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Fri Feb 1, 2013, 11:30 AM

Obama Realigns, the GOP Declines: The New Political Paradigm - by Robert Shrum

by Robert Shrum Feb 1, 2013 4:45 AM EST

Karl Rove's prediction of a grand political realignment has finally come true—for Obama. Robert Shrum on the four tricks the GOP might use to wrest back control.

It’s a word seldom heard since Karl Rove brandished it after the 2004 election. On the basis of an Electoral College win secured by the precarious margin of one state, an Ohio rife with voter suppression, “Bush’s brain”—is that a compliment to Rove?—proclaimed an era of Republican realignment. It was short-lived, rebuked in 2006 when Democrats recaptured the House and the Senate—and refuted in 2008, when Barack Obama swept to a commanding victory across an expanded range of battleground states. After a last gasp in the 2010 midterms, in a time of acute economic distress, Rove’s fantasy was demolished in 2012, when the GOP waged a backward-looking campaign directed to the American electorate of a decade and more ago—two white, too old, too rural, too Southern.

Instead, the crabbed, plutocratic, intolerant Republican appeal did succeed—in mobilizing the new America, which convincingly voted for a second Obama term. But something more has happened here than the reelection of one president, as consequential as that is. We are witnessing a Rove in reverse—but this time, an authentic and accelerating realignment in the demography, ideology, and political identity of the American mainstream. And while Obama both reflects and reinforces the impetus to realign, the befuddled, hemmed-in GOP seems doomed to decline.

The shift from hardline bravado to postdefeat stress syndrome was signaled when the party reluctantly fled the potential political fallout of a Republican-inflicted economic crisis. Congressional Republicans backed off the fiscal cliff, surrendered the Bush tax cuts for the wealthy, and raised the debt ceiling rather than crashing financial markets and the full faith and credit of the United States. Paul Ryan has now conceded that the GOP won’t shut down the government to extort their preferred cuts in Social Security and Medicare—which they’re still trying to voucherize.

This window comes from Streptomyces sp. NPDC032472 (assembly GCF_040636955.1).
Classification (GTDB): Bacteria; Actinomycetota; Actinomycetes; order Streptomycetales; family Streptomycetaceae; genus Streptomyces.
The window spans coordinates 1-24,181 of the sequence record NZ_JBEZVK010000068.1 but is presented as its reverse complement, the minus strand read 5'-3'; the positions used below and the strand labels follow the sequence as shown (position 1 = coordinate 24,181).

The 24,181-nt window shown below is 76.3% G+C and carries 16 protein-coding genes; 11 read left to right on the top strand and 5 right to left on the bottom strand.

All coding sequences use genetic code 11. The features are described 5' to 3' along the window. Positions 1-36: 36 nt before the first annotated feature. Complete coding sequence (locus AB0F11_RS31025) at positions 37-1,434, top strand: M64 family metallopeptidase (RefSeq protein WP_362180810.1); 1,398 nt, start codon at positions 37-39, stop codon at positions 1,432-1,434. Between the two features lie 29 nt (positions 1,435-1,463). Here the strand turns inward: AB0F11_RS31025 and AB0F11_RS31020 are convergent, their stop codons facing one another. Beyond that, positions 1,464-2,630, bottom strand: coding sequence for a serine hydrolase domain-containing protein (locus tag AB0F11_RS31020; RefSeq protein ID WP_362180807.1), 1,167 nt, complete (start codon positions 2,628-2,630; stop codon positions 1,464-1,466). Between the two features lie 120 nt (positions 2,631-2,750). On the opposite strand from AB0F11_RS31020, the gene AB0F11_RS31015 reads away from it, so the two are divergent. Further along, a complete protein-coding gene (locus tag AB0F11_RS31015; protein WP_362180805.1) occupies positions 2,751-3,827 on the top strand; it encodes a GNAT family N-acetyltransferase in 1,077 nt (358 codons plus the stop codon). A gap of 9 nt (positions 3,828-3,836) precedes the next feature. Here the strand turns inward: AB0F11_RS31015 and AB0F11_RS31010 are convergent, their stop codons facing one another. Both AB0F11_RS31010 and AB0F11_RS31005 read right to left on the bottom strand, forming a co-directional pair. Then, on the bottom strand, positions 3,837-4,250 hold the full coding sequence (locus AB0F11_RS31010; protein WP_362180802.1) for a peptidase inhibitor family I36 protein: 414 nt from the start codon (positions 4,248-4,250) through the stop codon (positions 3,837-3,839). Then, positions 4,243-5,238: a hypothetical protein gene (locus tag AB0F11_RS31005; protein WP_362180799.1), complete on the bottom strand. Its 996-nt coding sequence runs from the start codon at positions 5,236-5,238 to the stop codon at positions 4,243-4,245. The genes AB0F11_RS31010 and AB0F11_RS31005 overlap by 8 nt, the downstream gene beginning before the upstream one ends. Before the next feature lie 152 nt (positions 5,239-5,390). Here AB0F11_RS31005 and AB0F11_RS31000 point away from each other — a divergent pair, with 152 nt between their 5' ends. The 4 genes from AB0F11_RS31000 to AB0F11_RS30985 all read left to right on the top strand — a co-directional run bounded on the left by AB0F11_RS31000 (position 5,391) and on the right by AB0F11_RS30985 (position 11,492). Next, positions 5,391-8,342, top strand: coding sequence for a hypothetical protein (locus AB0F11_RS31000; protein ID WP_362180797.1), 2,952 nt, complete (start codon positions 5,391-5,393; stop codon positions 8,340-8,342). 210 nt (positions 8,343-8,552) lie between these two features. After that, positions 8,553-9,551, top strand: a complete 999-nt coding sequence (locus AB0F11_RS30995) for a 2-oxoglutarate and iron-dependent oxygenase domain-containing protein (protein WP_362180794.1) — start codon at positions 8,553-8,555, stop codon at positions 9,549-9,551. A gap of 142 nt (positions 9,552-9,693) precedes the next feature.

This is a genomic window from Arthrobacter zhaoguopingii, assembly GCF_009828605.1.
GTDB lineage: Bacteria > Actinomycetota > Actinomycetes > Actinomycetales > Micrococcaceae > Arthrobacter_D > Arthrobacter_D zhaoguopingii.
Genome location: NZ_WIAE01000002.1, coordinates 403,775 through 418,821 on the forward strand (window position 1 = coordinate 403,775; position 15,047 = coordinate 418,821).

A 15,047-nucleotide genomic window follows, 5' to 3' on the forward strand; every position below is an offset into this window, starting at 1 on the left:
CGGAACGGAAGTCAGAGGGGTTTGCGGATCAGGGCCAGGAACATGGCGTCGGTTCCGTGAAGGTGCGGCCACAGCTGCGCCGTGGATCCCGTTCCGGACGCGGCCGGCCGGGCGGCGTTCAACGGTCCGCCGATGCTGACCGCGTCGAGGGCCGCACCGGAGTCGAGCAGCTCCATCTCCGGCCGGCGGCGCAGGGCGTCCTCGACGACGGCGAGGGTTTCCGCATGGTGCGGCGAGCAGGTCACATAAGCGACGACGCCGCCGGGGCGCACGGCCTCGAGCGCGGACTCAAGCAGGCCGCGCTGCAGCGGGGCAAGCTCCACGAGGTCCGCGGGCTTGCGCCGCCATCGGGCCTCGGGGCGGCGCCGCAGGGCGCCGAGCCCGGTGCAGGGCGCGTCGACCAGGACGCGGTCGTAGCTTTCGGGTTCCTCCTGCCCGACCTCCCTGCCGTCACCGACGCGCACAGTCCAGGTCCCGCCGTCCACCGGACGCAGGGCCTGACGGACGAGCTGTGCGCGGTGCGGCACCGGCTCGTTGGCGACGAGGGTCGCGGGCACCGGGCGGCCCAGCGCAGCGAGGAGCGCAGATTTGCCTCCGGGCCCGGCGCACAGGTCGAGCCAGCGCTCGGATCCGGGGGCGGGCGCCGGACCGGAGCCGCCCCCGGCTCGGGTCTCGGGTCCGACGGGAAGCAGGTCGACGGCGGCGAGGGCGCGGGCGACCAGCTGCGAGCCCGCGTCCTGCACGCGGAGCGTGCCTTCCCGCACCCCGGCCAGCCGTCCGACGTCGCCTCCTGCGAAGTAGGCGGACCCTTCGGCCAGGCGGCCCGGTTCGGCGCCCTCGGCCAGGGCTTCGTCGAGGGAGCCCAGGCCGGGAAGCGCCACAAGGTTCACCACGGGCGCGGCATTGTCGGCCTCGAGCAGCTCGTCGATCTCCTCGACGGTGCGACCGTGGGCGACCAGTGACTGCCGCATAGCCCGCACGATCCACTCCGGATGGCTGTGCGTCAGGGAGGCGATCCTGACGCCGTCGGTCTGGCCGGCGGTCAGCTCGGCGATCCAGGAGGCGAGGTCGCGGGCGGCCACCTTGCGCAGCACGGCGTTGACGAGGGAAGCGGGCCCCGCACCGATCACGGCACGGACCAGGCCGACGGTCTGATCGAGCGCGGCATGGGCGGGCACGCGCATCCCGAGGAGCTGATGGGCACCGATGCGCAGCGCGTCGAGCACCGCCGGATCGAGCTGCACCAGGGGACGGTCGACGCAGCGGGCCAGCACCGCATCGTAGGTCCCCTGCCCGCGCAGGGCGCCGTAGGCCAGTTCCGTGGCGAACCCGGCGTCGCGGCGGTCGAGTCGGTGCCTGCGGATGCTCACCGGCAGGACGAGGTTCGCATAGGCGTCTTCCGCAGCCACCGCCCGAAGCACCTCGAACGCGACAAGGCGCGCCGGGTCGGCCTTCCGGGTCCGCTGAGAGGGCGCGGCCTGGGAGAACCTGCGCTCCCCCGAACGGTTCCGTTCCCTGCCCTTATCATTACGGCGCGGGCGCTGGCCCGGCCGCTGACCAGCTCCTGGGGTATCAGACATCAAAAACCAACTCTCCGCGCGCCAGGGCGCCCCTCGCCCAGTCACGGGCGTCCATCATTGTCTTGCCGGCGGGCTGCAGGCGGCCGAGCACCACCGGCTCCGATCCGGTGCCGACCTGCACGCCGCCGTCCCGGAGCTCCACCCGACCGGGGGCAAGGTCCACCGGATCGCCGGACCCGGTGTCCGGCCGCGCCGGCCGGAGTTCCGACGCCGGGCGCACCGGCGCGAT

Following the tactical retreats of a party stubbornly clinging to its reactionary core, the president delivered his second inaugural address. Contrary to predictions that he would offer a collection of forgettable generalities, the speech was one of the great state papers in modern American history, boldly asserting political realignment without explicitly using the phrase. And it set off a great commotion in GOP ranks. Senate Minority Leader Mitch McConnell bashed its “liberalism”—the reflex epithet Republicans have long deployed as a weapon of instant damnation. House Majority Whip Kevin McCarthy told Fox’s Sean Hannity that Obama’s words showed “how out of touch he is.” Not since 1936, when FDR called for activist government to redress the shame of “one third of a nation ill-housed, ill-clad, ill-nourished,” has a second inaugural elicited such partisan vitriol. Across the board, Republicans squealed like stuck elephants.


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Reply Obama Realigns, the GOP Declines: The New Political Paradigm - by Robert Shrum (Original post)
DonViejo Feb 2013 OP
starroute Feb 2013 #1
MyshkinCommaPrince Feb 2013 #2

Response to DonViejo (Original post)

Fri Feb 1, 2013, 02:24 PM

1. What was that line about bitterness and clinging?

"And it's not surprising then they get bitter, they cling to guns or religion or antipathy to people who aren't like them or anti-immigrant sentiment or anti-trade sentiment as a way to explain their frustrations."

That's the GOP's problem in a nutshell. It isn't just a few people in small rural towns where all the jobs have disappeared. It's the entire party. And there's no easy way for them to give that up.

The GOP's real branding issue is not that they're trying to sell things like voucherizing Medicare as "entitlement reform." It's that they're trying to sell themselves as a party of happy, successful entrepreneurs -- with the implication that you could be one too, if you only vote Republican -- when the reality is that they're a party of the poor, the bitter, and the hopeless.

They're the "it's my party and I'll cry if I want to" party. And who wants to be a part of that?

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Response to DonViejo (Original post)

Fri Feb 1, 2013, 03:46 PM

2. Our opponents represent only negatives.

They've done so well at being the party of negation that they've backed themselves into a corner. They've broken one thing after another and found that the population isn't rejecting government altogether as a result, as we were supposed to. All they have is more and more extreme and absurd ways of saying "no", over and over. They've gone in a circle, perhaps, said "no" so often that they're trapped now in a place where they'll eventually have to start saying "yes" to something. Where else can their party go? They've repackaged repeatedly already, trying to pretend that going backwards was moving forwards. Hopefully our fellow citizens really have finally caught on to the game the RW has been playing.

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